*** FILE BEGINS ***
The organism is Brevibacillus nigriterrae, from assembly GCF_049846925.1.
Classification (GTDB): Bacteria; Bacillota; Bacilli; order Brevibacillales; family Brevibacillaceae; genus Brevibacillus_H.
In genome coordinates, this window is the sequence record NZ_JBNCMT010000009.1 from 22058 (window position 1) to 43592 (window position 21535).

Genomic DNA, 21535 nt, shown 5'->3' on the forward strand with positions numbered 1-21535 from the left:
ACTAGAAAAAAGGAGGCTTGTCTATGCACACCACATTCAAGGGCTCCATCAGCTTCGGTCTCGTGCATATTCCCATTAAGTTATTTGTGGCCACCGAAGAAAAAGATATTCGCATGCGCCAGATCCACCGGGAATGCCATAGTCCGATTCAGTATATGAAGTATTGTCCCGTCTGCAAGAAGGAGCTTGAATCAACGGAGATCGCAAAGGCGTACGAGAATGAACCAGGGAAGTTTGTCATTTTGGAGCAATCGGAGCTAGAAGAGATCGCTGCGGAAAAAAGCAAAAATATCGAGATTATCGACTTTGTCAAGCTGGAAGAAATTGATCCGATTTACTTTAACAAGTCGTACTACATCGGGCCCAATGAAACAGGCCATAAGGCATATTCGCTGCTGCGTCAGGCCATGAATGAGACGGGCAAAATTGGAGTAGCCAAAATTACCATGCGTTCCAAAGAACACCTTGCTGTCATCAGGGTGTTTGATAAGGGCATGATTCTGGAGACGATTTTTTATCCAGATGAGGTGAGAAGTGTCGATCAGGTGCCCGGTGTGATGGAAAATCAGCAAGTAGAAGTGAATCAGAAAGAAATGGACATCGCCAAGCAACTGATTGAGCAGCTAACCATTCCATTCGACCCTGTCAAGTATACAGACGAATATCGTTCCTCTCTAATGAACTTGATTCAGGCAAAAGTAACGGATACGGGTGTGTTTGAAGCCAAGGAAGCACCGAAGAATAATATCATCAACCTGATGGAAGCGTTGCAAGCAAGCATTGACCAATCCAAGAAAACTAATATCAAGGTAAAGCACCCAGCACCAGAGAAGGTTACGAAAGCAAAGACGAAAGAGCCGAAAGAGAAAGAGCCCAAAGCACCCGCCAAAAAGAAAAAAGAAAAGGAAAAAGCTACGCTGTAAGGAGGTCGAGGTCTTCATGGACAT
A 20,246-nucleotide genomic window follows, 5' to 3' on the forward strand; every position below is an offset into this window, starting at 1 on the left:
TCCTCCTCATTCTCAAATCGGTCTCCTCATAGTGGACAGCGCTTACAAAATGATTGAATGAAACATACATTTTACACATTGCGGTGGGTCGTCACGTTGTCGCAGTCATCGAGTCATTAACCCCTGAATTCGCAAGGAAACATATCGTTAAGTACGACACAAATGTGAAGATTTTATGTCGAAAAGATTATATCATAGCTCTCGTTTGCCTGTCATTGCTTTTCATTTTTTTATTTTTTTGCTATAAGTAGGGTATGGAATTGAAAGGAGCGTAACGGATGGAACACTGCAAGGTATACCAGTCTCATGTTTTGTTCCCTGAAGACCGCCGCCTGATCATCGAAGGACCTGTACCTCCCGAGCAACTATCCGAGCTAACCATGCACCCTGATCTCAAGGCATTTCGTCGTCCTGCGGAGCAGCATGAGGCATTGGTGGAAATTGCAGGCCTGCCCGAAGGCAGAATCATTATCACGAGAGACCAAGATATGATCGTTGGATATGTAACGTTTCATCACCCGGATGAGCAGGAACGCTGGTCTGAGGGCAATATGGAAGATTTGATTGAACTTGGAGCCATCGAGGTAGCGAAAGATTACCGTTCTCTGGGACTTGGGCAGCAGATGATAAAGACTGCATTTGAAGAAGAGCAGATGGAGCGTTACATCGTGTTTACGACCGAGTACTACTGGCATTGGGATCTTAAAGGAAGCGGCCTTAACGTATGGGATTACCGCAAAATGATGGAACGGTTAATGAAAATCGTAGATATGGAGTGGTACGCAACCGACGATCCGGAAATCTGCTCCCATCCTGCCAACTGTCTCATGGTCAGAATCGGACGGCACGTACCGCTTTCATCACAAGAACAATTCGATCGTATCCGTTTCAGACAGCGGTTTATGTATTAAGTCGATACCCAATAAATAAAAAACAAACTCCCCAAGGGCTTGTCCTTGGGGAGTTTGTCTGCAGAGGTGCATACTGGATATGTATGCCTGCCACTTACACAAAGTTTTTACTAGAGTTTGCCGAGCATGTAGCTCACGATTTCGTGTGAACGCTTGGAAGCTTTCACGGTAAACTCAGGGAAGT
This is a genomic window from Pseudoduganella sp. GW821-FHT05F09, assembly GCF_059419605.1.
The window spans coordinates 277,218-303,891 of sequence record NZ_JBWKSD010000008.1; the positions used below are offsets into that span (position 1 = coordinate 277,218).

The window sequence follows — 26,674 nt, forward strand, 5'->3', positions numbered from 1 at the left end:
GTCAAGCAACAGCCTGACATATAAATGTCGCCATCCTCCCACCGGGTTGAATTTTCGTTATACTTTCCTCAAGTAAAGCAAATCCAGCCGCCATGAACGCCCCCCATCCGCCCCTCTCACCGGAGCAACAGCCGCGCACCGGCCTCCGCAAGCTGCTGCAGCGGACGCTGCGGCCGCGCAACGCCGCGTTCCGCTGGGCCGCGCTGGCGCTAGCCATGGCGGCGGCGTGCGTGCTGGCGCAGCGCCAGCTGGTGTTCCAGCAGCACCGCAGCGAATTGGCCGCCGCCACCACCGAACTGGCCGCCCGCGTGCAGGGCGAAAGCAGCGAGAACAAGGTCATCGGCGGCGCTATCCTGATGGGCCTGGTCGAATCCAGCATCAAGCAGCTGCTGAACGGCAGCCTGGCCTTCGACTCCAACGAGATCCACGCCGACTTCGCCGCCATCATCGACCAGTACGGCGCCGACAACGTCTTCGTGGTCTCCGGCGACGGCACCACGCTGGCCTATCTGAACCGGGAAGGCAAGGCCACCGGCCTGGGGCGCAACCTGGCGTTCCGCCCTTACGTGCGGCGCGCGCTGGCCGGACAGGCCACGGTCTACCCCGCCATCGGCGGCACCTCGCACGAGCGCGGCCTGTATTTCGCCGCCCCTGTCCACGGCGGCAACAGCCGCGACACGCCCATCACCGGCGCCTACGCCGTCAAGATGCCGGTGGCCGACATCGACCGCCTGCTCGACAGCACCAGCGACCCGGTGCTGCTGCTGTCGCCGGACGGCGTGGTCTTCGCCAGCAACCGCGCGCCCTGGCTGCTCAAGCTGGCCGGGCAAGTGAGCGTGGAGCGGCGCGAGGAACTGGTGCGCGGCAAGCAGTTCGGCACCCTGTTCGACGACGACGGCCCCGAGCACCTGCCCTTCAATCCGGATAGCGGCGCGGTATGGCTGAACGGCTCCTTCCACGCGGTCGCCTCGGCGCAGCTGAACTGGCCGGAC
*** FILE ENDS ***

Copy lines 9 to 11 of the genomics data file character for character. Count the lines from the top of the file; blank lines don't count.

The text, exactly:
The window spans coordinates 277,218-303,891 of sequence record NZ_JBWKSD010000008.1; the positions used below are offsets into that span (position 1 = coordinate 277,218).

The window sequence follows — 26,674 nt, forward strand, 5'->3', positions numbered from 1 at the left end:
GTCAAGCAACAGCCTGACATATAAATGTCGCCATCCTCCCACCGGGTTGAATTTTCGTTATACTTTCCTCAAGTAAAGCAAATCCAGCCGCCATGAACGCCCCCCATCCGCCCCTCTCACCGGAGCAACAGCCGCGCACCGGCCTCCGCAAGCTGCTGCAGCGGACGCTGCGGCCGCGCAACGCCGCGTTCCGCTGGGCCGCGCTGGCGCTAGCCATGGCGGCGGCGTGCGTGCTGGCGCAGCGCCAGCTGGTGTTCCAGCAGCACCGCAGCGAATTGGCCGCCGCCACCACCGAACTGGCCGCCCGCGTGCAGGGCGAAAGCAGCGAGAACAAGGTCATCGGCGGCGCTATCCTGATGGGCCTGGTCGAATCCAGCATCAAGCAGCTGCTGAACGGCAGCCTGGCCTTCGACTCCAACGAGATCCACGCCGACTTCGCCGCCATCATCGACCAGTACGGCGCCGACAACGTCTTCGTGGTCTCCGGCGACGGCACCACGCTGGCCTATCTGAACCGGGAAGGCAAGGCCACCGGCCTGGGGCGCAACCTGGCGTTCCGCCCTTACGTGCGGCGCGCGCTGGCCGGACAGGCCACGGTCTACCCCGCCATCGGCGGCACCTCGCACGAGCGCGGCCTGTATTTCGCCGCCCCTGTCCACGGCGGCAACAGCCGCGACACGCCCATCACCGGCGCCTACGCCGTCAAGATGCCGGTGGCCGACATCGACCGCCTGCTCGACAGCACCAGCGACCCGGTGCTGCTGCTGTCGCCGGACGGCGTGGTCTTCGCCAGCAACCGCGCGCCCTGGCTGCTCAAGCTGGCCGGGCAAGTGAGCGTGGAGCGGCGCGAGGAACTGGTGCGCGGCAAGCAGTTCGGCACCCTGTTCGACGACGACGGCCCCGAGCACCTGCCCTTCAATCCGGATAGCGGCGCGGTATGGCTGAACGGCTCCTTCCACGCGGTCGCCTCGGCGCAGCTGAACTGGCCGGAC